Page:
cicerone imposter
 
  1  
Reply Tue 17 Feb, 2009 06:13 pm
@roger,
I doubt very much that all countries report their unemployment rate in the same way.

What I find somewhat interesting is the simple fact that we've lost over 2.6 million jobs last year, and the count for the people without health insurance is still at 46 million.

maporsche
 
  1  
Reply Tue 17 Feb, 2009 06:38 pm
@cicerone imposter,
I mentioned in another thread that at least at my company they announced 1000 job cuts in the last 2-3 quarters, but we didn't lay anyone off. I know several financial companies that have done the same thing. I'd be willing to bet that the majority of those 2.6 million jobs only existed on paper.
cicerone imposter
 
  1  
Reply Tue 17 Feb, 2009 07:03 pm
@maporsche,
Quote:

Employment Situation Summary

Technical information:
Household data: (202) 691-6378 USDL 09-0117
http://www.bls.gov/cps/

Establishment data:(202) 691-6555 Transmission of material in this release
http://www.bls.gov/ces/ is embargoed until 8:30 A.M. (EST),
Media contact: (202) 691-5902 Friday, February 6, 2009.


THE EMPLOYMENT SITUATION: JANUARY 2009


Nonfarm payroll employment fell sharply in January (-598,000) and the unem-
ployment rate rose from 7.2 to 7.6 percent, the Bureau of Labor Statistics of
the U.S. Department of Labor reported today. Payroll employment has declined by 3.6 million since the start of the recession in December 2007; about one-half of this decline occurred in the past 3 months. In January, job losses were large and widespread across nearly all major industry sectors.

Unemployment (Household Survey Data)

Both the number of unemployed persons (11.6 million) and the unemployment
rate (7.6 percent) rose in January. Over the past 12 months, the number of un-employed persons has increased by 4.1 million and the unemployment rate has risen by 2.7 percentage points. (See table A-1.)

The unemployment rate continued to trend upward in January for adult men (7.6 percent), adult women (6.2 percent), whites (6.9 percent), blacks (12.6 percent), and Hispanics (9.7 percent). The jobless rate for teenagers was un-changed at 20.8 percent. The unemployment rate for Asians was 6.2 percent in January, not seasonally adjusted. (See tables A-1, A-2, and A-3.)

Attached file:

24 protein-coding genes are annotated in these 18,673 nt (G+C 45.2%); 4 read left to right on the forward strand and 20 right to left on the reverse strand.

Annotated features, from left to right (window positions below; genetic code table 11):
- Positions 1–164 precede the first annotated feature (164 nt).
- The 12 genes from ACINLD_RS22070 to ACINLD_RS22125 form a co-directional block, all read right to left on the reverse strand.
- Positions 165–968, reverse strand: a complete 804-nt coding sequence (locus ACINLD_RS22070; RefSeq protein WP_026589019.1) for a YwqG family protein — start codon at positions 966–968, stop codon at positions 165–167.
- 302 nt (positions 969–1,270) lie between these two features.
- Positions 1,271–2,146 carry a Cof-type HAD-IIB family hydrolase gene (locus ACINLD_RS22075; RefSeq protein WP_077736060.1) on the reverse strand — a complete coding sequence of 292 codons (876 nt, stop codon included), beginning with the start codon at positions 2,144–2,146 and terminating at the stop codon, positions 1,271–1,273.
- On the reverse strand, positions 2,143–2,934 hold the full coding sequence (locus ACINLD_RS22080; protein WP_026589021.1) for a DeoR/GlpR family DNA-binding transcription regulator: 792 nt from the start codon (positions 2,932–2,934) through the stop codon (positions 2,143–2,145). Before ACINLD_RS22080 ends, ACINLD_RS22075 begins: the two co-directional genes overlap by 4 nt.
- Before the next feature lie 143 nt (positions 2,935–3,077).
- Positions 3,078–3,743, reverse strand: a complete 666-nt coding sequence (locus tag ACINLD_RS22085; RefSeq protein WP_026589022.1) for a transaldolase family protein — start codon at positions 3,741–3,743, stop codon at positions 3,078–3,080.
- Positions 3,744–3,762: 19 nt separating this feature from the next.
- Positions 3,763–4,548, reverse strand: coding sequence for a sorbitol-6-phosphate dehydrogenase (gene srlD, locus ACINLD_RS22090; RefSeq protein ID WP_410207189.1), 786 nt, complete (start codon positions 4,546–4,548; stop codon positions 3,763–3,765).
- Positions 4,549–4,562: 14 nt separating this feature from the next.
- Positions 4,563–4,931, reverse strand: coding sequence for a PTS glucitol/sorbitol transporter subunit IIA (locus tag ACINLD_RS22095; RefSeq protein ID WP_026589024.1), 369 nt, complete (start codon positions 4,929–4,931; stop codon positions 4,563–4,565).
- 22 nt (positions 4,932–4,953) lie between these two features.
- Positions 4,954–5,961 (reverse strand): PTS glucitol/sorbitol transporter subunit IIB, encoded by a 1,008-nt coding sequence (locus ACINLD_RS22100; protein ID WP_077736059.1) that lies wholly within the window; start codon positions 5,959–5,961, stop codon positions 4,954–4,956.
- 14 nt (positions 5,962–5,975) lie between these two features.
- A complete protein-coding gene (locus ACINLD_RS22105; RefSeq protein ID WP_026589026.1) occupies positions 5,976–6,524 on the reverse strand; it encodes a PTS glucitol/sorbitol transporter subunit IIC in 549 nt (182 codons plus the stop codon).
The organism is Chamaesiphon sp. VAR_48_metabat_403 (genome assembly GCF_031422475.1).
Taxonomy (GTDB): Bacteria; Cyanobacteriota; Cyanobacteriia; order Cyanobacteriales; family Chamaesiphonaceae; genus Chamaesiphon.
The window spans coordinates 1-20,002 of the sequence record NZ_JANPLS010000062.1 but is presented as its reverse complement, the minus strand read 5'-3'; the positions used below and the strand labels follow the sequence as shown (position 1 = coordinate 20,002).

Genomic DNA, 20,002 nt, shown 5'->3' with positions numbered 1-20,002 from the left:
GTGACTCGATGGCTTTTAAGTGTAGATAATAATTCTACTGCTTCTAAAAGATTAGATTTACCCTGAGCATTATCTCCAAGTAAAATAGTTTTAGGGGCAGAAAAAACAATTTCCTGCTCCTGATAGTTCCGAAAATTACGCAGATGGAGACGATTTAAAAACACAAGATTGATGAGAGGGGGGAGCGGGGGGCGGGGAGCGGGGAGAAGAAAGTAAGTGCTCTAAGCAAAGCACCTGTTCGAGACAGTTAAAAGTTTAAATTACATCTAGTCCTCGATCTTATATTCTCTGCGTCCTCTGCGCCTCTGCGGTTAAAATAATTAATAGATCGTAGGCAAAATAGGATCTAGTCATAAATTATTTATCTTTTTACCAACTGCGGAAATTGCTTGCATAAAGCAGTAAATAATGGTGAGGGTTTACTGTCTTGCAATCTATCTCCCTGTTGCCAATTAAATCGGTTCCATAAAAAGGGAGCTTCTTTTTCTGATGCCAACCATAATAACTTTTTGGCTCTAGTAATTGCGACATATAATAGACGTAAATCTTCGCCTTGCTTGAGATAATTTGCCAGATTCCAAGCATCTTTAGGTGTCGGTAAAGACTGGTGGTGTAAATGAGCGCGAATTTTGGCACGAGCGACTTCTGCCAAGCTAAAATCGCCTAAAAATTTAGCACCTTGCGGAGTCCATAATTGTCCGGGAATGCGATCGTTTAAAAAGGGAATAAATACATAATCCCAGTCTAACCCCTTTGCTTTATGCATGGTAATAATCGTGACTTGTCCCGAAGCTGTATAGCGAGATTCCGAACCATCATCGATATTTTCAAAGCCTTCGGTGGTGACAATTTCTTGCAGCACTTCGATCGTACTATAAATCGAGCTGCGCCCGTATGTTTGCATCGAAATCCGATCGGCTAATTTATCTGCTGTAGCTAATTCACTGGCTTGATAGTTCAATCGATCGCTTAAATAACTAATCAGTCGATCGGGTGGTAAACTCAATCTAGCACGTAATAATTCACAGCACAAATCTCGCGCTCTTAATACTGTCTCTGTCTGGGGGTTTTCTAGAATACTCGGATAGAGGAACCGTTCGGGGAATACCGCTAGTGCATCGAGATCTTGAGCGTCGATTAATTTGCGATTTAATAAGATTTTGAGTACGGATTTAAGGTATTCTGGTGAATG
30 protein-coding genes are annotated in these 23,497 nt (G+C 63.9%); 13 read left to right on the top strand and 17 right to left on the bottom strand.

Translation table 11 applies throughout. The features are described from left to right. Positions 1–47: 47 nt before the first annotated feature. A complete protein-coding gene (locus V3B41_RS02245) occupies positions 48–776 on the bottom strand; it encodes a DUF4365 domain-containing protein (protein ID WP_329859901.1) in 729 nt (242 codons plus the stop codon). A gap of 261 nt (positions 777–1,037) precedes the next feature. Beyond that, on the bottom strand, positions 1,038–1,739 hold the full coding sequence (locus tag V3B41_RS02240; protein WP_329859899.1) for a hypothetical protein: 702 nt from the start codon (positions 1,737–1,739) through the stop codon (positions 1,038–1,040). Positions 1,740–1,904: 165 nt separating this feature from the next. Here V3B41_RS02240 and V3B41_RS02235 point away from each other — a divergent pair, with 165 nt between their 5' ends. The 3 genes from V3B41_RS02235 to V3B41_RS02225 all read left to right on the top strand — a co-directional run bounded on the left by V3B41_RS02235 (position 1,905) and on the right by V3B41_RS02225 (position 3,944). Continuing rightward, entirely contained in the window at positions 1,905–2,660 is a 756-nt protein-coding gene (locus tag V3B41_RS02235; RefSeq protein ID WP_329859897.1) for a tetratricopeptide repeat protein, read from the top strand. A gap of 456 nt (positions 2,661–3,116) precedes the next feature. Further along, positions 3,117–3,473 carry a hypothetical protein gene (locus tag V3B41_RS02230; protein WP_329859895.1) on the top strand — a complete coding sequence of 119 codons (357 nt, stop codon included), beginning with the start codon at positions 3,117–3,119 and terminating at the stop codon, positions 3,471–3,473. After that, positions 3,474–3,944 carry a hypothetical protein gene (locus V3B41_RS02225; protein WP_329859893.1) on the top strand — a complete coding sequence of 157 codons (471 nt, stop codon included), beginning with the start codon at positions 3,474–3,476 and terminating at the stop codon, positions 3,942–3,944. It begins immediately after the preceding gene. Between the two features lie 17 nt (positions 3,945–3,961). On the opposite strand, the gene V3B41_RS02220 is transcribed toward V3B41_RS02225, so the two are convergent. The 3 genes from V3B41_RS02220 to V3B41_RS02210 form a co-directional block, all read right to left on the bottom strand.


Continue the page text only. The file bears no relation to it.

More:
Among the unemployed, the number of job losers and persons who completed temporary jobs increased to 7.0 million in January. This measure has grown by 3.2 million during the last 12 months. (See table A-8.)

The number of long-term unemployed (those jobless for 27 weeks or more) was little changed at 2.6 million in January. Over the past 12 months, the number of long-term unemployed was up by 1.3 million. The number of persons unemployed less than 5 weeks rose to 3.7 million in January. (See table A-9.)

Total Employment and the Labor Force (Household Survey Data)
0 Replies
 
Robert Gentel
 
  1  
Reply Tue 17 Feb, 2009 11:08 pm
@maporsche,
maporsche wrote:
Robert had mentioned in another thread that the main problem was unemployment also.


Yeah, and I included this helpful graph:

http://img254.imageshack.us/img254/3944/81825764ct2.jpg

Quote:
As far as umemployment, history shows us that 10%-12%, while not ideal, also does not cause society to break down and cease functioning.


If that didn't impress you, then maybe this will. Everyone likes to point at the 25% unemployment of the Great Depression right? Well that was 4 years after the market crashed. One year afterwards it was 8.9%, which is about half of what it is today if calculated the same way. Here's a huge image (sorry) from Mint.com explaining it:

http://img3.imageshack.us/img3/6544/1234010029gz4.jpg
OGIONIK
 
  0  
Reply Tue 17 Feb, 2009 11:22 pm
@Robert Gentel,
skinheads, thugs, robberies..

the east side of las vegas used to have gangsters in it, the apst 2 eyars it went from normal middle class to everyone scared of getting robbed at gunpoint.

get that money, is how i see it. your a sheep or a wolf, or your a smart wolf in sheep's clothing.
0 Replies
 
hawkeye10
 
  1  
Reply Tue 17 Feb, 2009 11:43 pm
considering that a) debt and excessive leverage had for decades spread its malignancy through the employment landscape and b) that employers no longer feel much obligation to protect or take care of their employees....the bottom dropping out of the employment numbers was completely predictable. In fact I predicted it.
cicerone imposter
 
  1  
Reply Wed 18 Feb, 2009 10:45 am
@hawkeye10,
Of coarse you did! LOL
0 Replies